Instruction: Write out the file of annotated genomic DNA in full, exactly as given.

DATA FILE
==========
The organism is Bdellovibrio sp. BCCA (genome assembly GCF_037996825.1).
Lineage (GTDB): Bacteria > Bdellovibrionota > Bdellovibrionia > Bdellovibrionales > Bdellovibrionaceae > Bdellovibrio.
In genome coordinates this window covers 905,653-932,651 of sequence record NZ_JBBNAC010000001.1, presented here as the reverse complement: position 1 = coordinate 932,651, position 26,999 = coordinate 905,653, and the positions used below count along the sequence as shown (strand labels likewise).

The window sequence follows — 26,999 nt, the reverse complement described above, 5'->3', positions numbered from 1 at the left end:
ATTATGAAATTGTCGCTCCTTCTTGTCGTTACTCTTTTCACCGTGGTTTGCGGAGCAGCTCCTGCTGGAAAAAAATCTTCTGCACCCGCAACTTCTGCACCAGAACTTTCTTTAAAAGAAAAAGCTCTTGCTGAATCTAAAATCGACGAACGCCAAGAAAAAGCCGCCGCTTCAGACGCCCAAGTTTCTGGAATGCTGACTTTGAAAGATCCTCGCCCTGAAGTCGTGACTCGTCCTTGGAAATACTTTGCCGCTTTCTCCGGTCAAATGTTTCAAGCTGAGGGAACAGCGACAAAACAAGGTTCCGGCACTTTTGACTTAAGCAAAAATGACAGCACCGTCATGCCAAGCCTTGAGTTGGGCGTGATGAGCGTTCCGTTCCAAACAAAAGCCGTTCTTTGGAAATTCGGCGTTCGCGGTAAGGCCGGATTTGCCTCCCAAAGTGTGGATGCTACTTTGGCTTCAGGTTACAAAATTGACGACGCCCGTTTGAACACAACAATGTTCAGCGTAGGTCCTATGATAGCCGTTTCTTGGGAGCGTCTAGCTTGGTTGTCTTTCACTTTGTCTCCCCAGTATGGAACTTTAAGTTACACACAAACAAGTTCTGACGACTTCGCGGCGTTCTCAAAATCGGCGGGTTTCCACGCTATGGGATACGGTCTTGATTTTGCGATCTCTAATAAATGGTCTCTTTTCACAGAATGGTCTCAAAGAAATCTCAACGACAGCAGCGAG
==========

The organism is Bdellovibrio sp. BCCA (genome assembly GCF_037996825.1).
Lineage (GTDB): Bacteria > Bdellovibrionota > Bdellovibrionia > Bdellovibrionales > Bdellovibrionaceae > Bdellovibrio.
In genome coordinates this window covers 905,653-932,651 of sequence record NZ_JBBNAC010000001.1, presented here as the reverse complement: position 1 = coordinate 932,651, position 26,999 = coordinate 905,653, and the positions used below count along the sequence as shown (strand labels likewise).

The window sequence follows — 26,999 nt, the reverse complement described above, 5'->3', positions numbered from 1 at the left end:
ATTATGAAATTGTCGCTCCTTCTTGTCGTTACTCTTTTCACCGTGGTTTGCGGAGCAGCTCCTGCTGGAAAAAAATCTTCTGCACCCGCAACTTCTGCACCAGAACTTTCTTTAAAAGAAAAAGCTCTTGCTGAATCTAAAATCGACGAACGCCAAGAAAAAGCCGCCGCTTCAGACGCCCAAGTTTCTGGAATGCTGACTTTGAAAGATCCTCGCCCTGAAGTCGTGACTCGTCCTTGGAAATACTTTGCCGCTTTCTCCGGTCAAATGTTTCAAGCTGAGGGAACAGCGACAAAACAAGGTTCCGGCACTTTTGACTTAAGCAAAAATGACAGCACCGTCATGCCAAGCCTTGAGTTGGGCGTGATGAGCGTTCCGTTCCAAACAAAAGCCGTTCTTTGGAAATTCGGCGTTCGCGGTAAGGCCGGATTTGCCTCCCAAAGTGTGGATGCTACTTTGGCTTCAGGTTACAAAATTGACGACGCCCGTTTGAACACAACAATGTTCAGCGTAGGTCCTATGATAGCCGTTTCTTGGGAGCGTCTAGCTTGGTTGTCTTTCACTTTGTCTCCCCAGTATGGAACTTTAAGTTACACACAAACAAGTTCTGACGACTTCGCGGCGTTCTCAAAATCGGCGGGTTTCCACGCTATGGGATACGGTCTTGATTTTGCGATCTCTAATAAATGGTCTCTTTTCACAGAATGGTCTCAAAGAAATCTCAACGACAGCAGCGAG